Sunday, January 03, 2010

Clear weather - new terrain - but no lift

We're experiencing some gusty winds from the north as a result of high pressure building up after a front went through a few days ago. The direction looked good for producing ridge lift in the "bowl" near Lake Elsinore. And the ADDS wind forecast predicted about 15 knots at the altitude of the top of the ridge. If the orographic lift didn't materialize, there was still the chance of thermal lift. The calculated trigger temperature was 74F. The maximum ground temperature forecasts were all over the place, from 67F to 80F. But at Lake Elsinore, the wind ranged from zero to about 5 knots - usually about zero. It started to heat up fairly well, probably to the mid-70's. (I don't think there's a thermometer out near the flight line - maybe I'll bring one out.)

The local club pilots know that we're new at this location, so they kindly offer suggestions. Several pointed out that it would be better to head for the "Sedco Hills" to the east because of the sun heating up their west-facing slopes. They also pointed out landmarks where thermals can sometimes be found.

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This sounded like a good idea. I had not flown that direction yet, and one concern was that it's a bit further away from the Initial Point for the landing pattern. There are some restrictions at this site about where you can and can't fly, and returning from the Sedcos means you have to traverse more of the no-thermaling area. That means leaving yourself more altitude for the return flight - which means less altitude for hunting for thermals. One pilot suggested that, depending on the wind direction, one could need 800 to 1000 feet to get from the hills to the IP, so that's what I planned on doing.

I let off at 3200' AGL and flew back and forth over the hills a few times. Due to the clear air, the views were terrific, but the lift was nonexistent. I did have time to take a few pictures.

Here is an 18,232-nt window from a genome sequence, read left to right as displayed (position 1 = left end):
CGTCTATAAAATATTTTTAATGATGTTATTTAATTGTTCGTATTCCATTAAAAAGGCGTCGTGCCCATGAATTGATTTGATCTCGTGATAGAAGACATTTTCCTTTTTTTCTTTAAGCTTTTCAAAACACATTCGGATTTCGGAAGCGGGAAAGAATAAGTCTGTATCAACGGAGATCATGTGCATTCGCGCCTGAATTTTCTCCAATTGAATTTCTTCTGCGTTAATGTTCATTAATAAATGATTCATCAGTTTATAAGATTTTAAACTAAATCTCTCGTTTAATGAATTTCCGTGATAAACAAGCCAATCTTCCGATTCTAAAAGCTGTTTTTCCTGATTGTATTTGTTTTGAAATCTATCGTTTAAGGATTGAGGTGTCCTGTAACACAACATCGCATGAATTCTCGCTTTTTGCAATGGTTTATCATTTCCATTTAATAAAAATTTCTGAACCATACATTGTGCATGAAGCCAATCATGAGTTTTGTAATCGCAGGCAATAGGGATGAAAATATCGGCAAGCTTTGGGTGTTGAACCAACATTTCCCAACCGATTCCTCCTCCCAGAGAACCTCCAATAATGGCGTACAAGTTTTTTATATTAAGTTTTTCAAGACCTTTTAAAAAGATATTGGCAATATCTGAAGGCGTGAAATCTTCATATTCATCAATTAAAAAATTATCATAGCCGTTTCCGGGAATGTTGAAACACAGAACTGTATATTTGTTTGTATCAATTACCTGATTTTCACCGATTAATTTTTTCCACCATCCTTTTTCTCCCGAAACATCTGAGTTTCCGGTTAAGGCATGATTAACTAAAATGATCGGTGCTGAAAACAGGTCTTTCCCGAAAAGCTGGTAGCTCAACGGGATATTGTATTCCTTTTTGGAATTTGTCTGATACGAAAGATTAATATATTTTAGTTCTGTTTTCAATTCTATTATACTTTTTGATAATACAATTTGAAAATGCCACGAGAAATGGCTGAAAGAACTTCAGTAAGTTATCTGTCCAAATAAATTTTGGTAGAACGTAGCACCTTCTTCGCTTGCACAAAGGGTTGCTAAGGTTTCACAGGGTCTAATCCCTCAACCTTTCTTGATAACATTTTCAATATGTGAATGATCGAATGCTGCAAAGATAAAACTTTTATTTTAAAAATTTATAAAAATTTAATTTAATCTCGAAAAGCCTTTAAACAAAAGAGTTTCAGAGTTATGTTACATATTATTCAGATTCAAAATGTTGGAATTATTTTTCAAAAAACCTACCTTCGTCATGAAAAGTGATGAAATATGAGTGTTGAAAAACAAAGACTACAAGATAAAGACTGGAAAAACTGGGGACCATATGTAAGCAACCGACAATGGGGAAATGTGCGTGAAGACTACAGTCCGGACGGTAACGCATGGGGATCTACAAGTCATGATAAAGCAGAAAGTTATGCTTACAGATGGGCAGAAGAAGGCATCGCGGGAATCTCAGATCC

"blip"... finally my audio vario came to life indicating some weak lift. But it died after a half turn. I could find a few blips every time I went around, but not enough to take me upward. Unfortunately it was right over the I-15 freeway, which is the border of the no-thermaling skydiving drop zone. So I could not explore over the flatlands to see if the lift would pick up. Too soon, it was time to head west to the IP.

Well... I could tell visually that it was not as far from the Sedco Hills to the Initial Point as I had thought. I consumed only about 400 feet of altitude getting across the valley. I can see how if the coastal wind is coming from the west it could take more altitude, but for normal flying I don't think it will be a big deal. I got back over near the IP with about 600-700 feet to hunt for more lift. I found a few more blips but nothing strong enough to work.

My pattern and landing were very good. I'm learning to do a "wheel landing" in the Blanik, because of the long, soft dirt runway. That means keeping the glider level on the main wheel after touchdown so the tailwheel doesn't dig in and stop the rollout right away. Quite a contrast from the extreme short stops that we always performed at Hemet. My rollout was nearly all the way back to the taxiway... I just forgot about the light crosswind at the last minute, so I wasn't perfectly straight.

Now the problems began. We're having a problem with the tailwheel on the ship I was flying. It digs into the soft dirt and doesn't roll! I don't think it's the bearing - the wheel rolls fine if you pick up the tail and spin it. And it casters (turns side to side) OK. We think the problem is that the rod it's mounted on is able to twist, so the wheel lays over on its side a few degrees instead of castering into the direction of the turn.

This makes it nearly impossible for two people to push the glider around. It's constantly digging in, and it's as if the brake is being applied.

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